Zero active COVID-19 cases.
For the better part of the past week, William Woods University has found itself in rarified air when it comes to the number of active positive cases of the virus on its campus. While other colleges and universities around the state and nation have continued to fight varying degrees of active positive cases, WWU has been that rare institution that has maintained a perfect scorecard for days – as in zero students or staff currently with the virus.
While that was the goal the campus set or itself for the fall semester, attaining it was going to take a concerted effort involving the entire campus community. And that is what has been happening. A Care Corps team consisting of Student Life, Athletics, faculty and staff have been working around the clock to ensure all students are provided a safe learning and living environment on campus this fall. This has included members of the Care Corps team facilitating contact tracing and food service to help students in quarantine and isolation.
Student Life members have been working with the Callaway County Health Department to assist with contact tracing. Lacey Sweeten Randall, Director of Student Involvement and other staff members have been doing training with Callaway County to help them perform all contact tracing for students including close contacts on and off campus.
Once a positive test is received, the Student Life Office is informed and Sweeten Randall is tasked with contact tracing with the students and informing them of the next steps. The student is provided with accommodations related to food and a living situation. Students who live locally have an option to drive home and are provided directions on how to be safe once they get there. Once they figure out the living situation, they must log their symptoms for ten days and only released when they demonstrate that they are improving to a healthy state. The campus follows the Center of Disease Control Guidelines, which defines a close contact as “someone within six feet for more than 15 minutes starting from two days before illness onset or for asymptomatic clients, two days prior to positive specimen collection until the time the patient is isolated.”
“We have been successful because the cases that I have worked on campus had very few contacts, as in five or less people,” Sweeten Randall said. “This keeps COVID-19 from spreading and is a lot more manageable for our staff to handle with meals and all those things,” she said.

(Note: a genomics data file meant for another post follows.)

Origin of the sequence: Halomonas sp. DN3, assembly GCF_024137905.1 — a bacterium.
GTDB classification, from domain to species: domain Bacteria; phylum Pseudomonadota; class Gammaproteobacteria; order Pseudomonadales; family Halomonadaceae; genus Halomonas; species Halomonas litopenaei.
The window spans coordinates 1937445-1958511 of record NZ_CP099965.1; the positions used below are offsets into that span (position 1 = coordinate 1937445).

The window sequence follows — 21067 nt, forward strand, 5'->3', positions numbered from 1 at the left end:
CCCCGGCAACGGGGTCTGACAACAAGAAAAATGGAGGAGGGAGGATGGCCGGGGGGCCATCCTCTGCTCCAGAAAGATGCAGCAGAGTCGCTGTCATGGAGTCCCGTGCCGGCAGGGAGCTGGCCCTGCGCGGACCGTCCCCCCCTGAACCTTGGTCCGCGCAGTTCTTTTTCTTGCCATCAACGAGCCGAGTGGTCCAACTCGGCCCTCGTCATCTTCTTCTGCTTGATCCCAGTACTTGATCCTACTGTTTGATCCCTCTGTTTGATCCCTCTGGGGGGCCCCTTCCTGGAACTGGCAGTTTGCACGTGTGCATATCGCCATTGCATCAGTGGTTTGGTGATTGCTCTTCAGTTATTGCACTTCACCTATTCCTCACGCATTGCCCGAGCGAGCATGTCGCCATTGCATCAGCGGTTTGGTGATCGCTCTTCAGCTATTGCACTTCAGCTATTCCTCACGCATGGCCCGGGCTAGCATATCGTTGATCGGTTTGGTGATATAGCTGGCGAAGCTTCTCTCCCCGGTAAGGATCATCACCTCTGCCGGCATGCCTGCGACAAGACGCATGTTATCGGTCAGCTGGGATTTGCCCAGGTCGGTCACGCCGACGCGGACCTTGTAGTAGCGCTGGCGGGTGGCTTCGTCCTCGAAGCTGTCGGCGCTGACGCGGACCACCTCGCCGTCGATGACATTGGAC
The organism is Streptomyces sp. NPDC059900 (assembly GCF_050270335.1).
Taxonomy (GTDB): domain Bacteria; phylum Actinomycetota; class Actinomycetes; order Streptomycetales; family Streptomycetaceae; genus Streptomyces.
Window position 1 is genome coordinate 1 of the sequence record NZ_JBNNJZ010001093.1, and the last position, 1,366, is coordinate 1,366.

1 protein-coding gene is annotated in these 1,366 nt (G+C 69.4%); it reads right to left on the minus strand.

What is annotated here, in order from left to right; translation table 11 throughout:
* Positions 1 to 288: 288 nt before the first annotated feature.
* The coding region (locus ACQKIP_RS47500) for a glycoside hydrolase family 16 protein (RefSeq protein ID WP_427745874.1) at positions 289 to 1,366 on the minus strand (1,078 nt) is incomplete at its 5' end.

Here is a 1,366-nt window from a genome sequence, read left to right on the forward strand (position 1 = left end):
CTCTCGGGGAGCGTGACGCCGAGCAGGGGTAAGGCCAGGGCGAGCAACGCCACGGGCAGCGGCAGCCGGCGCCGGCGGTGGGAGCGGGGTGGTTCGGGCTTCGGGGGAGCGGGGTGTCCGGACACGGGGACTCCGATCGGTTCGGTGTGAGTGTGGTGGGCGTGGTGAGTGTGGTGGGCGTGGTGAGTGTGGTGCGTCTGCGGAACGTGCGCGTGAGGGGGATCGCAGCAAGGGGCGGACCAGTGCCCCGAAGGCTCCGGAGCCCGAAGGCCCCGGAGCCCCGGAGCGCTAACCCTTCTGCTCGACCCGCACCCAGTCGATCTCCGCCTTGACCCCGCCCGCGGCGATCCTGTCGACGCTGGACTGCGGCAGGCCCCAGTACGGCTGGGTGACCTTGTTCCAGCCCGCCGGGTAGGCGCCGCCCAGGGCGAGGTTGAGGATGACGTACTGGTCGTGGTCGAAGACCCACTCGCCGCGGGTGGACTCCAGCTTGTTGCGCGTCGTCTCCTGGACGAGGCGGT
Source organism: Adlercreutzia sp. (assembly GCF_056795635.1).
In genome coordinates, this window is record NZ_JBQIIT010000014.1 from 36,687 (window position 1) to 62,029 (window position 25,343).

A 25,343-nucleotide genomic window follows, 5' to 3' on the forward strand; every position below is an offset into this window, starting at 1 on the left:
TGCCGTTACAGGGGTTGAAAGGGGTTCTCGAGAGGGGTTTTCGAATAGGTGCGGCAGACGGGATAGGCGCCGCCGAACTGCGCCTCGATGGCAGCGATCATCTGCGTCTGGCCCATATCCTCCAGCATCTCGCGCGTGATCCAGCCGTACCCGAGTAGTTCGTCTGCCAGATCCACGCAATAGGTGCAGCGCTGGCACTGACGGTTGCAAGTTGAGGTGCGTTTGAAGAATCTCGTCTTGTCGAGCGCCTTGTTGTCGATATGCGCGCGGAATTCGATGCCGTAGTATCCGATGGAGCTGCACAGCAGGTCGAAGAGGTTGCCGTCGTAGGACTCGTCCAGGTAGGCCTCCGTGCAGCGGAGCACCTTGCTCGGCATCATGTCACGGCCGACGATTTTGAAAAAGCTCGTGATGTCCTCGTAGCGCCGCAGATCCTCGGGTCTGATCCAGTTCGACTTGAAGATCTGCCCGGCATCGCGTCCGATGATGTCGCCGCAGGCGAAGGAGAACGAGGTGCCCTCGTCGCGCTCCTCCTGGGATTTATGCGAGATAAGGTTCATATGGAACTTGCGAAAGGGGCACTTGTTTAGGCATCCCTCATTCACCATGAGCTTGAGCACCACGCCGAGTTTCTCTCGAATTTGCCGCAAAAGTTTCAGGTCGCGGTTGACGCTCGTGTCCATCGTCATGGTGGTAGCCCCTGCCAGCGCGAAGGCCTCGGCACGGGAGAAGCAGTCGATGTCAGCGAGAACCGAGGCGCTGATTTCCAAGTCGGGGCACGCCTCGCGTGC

One advantage Sweeten Randall and the Student Life staff have had was already going through COVID-19 cases in March, extra experience has helped the campus minimize the spread of COVID-19 this fall.
“I felt super happy that we got to 0 active cases,” Sweeten Randall said. “You look at the news to see what’s happening and cases around the country are rising. I give credit to students, who are doing what they need to do to keep that number down.”
Following up with student-athletes
The Athletic Training staff is also assisting campus nurse practitioner Kristen Oesch by following up with any athletes that are in quarantine. Head Athletics Trainer Mike McElhinney knows if the student that tested positive or is deemed a close contact is an athlete it will become his responsibility to follow up and release them from isolation, if their test is positive. He will also help to contact trace and identify individuals that need to be in quarantine.
McElhinney benefitted from a contract tracing course available on line for free, taught by another reputable higher education, and encouraged his assistant athletics trainers to take the course as well.
“The saying it takes a village to raise a kid,” McElhinney said. “The same can be applied to keep the school going in the direction we are going. Our COVID response team and the Care Corps are like the village and the school is the kid. We all have to work together and be in constant communication to keep the boat afloat and going in the right direction. It has been amazing seeing all of the different areas of campus coming together to try and make this return to learn in person work,” he said.